Identification of Natural SARS-CoV-2 Infection in Seroprevalence Studies Among Vaccinated Populations
National Library of Medicine | February 14th, 2022
Ryan T. Demmer, Brett Baumgartner, Talia D. Wiggen, Angela K. Ulrich, Ali J. Strickland, Brianna M. Naumchik, Bruno Bohn, Sara Walsh, Stephen Smith, Susan Kline, Steve D. Stovitz, Stephanie Yendell, Timothy J. Beebe, and Craig Hedberg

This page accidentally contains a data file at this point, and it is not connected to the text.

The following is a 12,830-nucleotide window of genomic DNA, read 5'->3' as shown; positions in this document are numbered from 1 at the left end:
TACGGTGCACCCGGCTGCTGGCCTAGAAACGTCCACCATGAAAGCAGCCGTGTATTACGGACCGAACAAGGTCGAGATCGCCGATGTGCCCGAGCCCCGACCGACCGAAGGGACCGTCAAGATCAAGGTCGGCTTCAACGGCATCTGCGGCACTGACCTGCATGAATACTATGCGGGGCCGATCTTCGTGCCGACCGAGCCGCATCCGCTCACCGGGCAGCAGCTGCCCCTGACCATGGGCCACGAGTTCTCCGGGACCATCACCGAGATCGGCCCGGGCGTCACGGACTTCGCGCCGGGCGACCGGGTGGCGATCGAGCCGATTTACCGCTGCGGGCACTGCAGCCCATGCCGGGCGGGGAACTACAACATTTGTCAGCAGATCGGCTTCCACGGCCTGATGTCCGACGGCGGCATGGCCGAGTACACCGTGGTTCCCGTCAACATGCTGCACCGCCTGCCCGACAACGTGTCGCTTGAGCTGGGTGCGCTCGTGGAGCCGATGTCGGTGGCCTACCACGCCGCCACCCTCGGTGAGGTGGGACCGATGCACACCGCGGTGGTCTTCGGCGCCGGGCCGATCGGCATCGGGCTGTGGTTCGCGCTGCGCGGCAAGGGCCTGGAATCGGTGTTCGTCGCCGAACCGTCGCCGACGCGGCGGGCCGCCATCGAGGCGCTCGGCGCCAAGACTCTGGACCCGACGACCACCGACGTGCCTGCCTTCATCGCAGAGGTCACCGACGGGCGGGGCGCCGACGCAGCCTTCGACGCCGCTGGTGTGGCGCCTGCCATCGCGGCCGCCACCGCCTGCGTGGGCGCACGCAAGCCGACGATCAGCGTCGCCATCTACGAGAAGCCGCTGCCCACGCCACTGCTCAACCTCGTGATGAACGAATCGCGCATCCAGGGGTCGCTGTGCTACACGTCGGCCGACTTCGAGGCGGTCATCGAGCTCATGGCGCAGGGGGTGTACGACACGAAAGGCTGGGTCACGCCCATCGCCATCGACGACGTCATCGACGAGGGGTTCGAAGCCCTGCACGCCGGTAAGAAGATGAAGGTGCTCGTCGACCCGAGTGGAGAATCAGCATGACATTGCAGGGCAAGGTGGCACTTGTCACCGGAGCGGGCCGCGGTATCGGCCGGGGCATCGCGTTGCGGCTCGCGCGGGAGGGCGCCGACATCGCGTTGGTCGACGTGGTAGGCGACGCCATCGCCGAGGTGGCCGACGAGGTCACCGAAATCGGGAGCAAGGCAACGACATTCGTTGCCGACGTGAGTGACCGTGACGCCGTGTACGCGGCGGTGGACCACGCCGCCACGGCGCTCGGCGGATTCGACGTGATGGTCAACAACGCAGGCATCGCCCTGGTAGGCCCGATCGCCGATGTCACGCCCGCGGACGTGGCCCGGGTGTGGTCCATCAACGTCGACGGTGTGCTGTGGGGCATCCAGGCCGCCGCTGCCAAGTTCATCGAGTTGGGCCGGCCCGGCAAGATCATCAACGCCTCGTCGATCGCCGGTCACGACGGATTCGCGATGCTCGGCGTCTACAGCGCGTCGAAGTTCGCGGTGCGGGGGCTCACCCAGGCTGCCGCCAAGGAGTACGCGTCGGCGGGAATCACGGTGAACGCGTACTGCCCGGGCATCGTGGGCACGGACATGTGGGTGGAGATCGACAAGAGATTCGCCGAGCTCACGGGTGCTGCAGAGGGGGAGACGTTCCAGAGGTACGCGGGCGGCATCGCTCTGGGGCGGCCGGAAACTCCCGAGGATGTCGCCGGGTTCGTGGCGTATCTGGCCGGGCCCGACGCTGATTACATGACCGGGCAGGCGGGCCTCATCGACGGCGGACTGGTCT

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Most SARS-CoV-2 antibody assays cannot distinguish between antibodies that developed after natural infection and those that developed after vaccination. We assessed the accuracy of a nucleocapsid-containing assay in identifying natural infection among vaccinated individuals. A longitudinal cohort composed of health care workers in the Minneapolis/St. Paul area was enrolled. Two rounds of seroprevalence studies separated by 1 month were conducted from November 2020 to January 2021 among 81 participants. Capillary blood from rounds 1 and 2 was tested for IgG antibodies against spike proteins by enzyme-linked immunosorbent assay (spike-only assay). During round 2, IgGs reactive to SARS-CoV-2 nucleocapsid protein (nucleocapsid-containing assay) were assessed. Vaccination status at round 2 was determined by self-report. Area under the curve was computed to determine the discriminatory ability of the nucleocapsid-containing assay for identification of recent infection. Participants had a mean age of 40 years (range, 23 to 66 years); 83% were female. Round 1 seroprevalence was 9.5%. Before round 2 testing, 46% reported vaccination. Among those not recently infected, in comparing vaccinated vs unvaccinated individuals, elevated levels of spike 1 (P<.001) and spike 2 (P=.01) were observed, whereas nucleocapsid levels were not statistically significantly different (P=.90). Among all participants, nucleocapsid response predicted recent infection with an area under the curve of 0.93 (95% CI, 0.88 to 0.99). Among individuals vaccinated more than 10 days before antibody testing, the specificity of the nucleocapsid-containing assay was 92%, whereas the specificity of the spike-only assay was 0%. An IgG assay identifying reactivity to nucleocapsid protein is an accurate predictor of natural infection among a partially vaccinated population, whereas a spike-only assay performed poorly.